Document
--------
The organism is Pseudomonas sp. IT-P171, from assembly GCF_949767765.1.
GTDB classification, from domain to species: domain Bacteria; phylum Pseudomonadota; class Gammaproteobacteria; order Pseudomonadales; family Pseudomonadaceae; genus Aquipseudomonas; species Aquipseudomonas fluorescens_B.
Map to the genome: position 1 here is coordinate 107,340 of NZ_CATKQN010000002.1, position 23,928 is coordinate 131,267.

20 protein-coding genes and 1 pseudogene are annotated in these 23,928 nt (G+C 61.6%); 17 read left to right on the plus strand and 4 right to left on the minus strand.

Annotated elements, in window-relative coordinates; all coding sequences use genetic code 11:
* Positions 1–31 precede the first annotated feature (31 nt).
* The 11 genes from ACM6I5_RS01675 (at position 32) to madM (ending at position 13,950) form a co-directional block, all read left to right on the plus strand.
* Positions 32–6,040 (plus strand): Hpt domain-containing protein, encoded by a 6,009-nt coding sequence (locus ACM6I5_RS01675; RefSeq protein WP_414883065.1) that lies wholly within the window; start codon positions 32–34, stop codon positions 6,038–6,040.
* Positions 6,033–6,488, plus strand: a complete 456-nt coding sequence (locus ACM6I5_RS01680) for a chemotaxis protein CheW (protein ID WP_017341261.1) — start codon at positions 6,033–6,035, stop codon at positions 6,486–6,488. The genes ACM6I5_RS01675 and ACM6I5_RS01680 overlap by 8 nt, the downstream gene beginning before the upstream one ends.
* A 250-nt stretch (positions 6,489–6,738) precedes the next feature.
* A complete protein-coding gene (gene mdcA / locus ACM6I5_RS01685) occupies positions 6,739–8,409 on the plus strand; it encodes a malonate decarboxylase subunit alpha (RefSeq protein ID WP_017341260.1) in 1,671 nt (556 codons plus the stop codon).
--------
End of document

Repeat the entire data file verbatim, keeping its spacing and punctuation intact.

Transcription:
The organism is Pseudomonas sp. IT-P171, from assembly GCF_949767765.1.
GTDB classification, from domain to species: domain Bacteria; phylum Pseudomonadota; class Gammaproteobacteria; order Pseudomonadales; family Pseudomonadaceae; genus Aquipseudomonas; species Aquipseudomonas fluorescens_B.
Map to the genome: position 1 here is coordinate 107,340 of NZ_CATKQN010000002.1, position 23,928 is coordinate 131,267.

20 protein-coding genes and 1 pseudogene are annotated in these 23,928 nt (G+C 61.6%); 17 read left to right on the plus strand and 4 right to left on the minus strand.

Annotated elements, in window-relative coordinates; all coding sequences use genetic code 11:
* Positions 1–31 precede the first annotated feature (31 nt).
* The 11 genes from ACM6I5_RS01675 (at position 32) to madM (ending at position 13,950) form a co-directional block, all read left to right on the plus strand.
* Positions 32–6,040 (plus strand): Hpt domain-containing protein, encoded by a 6,009-nt coding sequence (locus ACM6I5_RS01675; RefSeq protein WP_414883065.1) that lies wholly within the window; start codon positions 32–34, stop codon positions 6,038–6,040.
* Positions 6,033–6,488, plus strand: a complete 456-nt coding sequence (locus ACM6I5_RS01680) for a chemotaxis protein CheW (protein ID WP_017341261.1) — start codon at positions 6,033–6,035, stop codon at positions 6,486–6,488. The genes ACM6I5_RS01675 and ACM6I5_RS01680 overlap by 8 nt, the downstream gene beginning before the upstream one ends.
* A 250-nt stretch (positions 6,489–6,738) precedes the next feature.
* A complete protein-coding gene (gene mdcA / locus ACM6I5_RS01685) occupies positions 6,739–8,409 on the plus strand; it encodes a malonate decarboxylase subunit alpha (RefSeq protein ID WP_017341260.1) in 1,671 nt (556 codons plus the stop codon).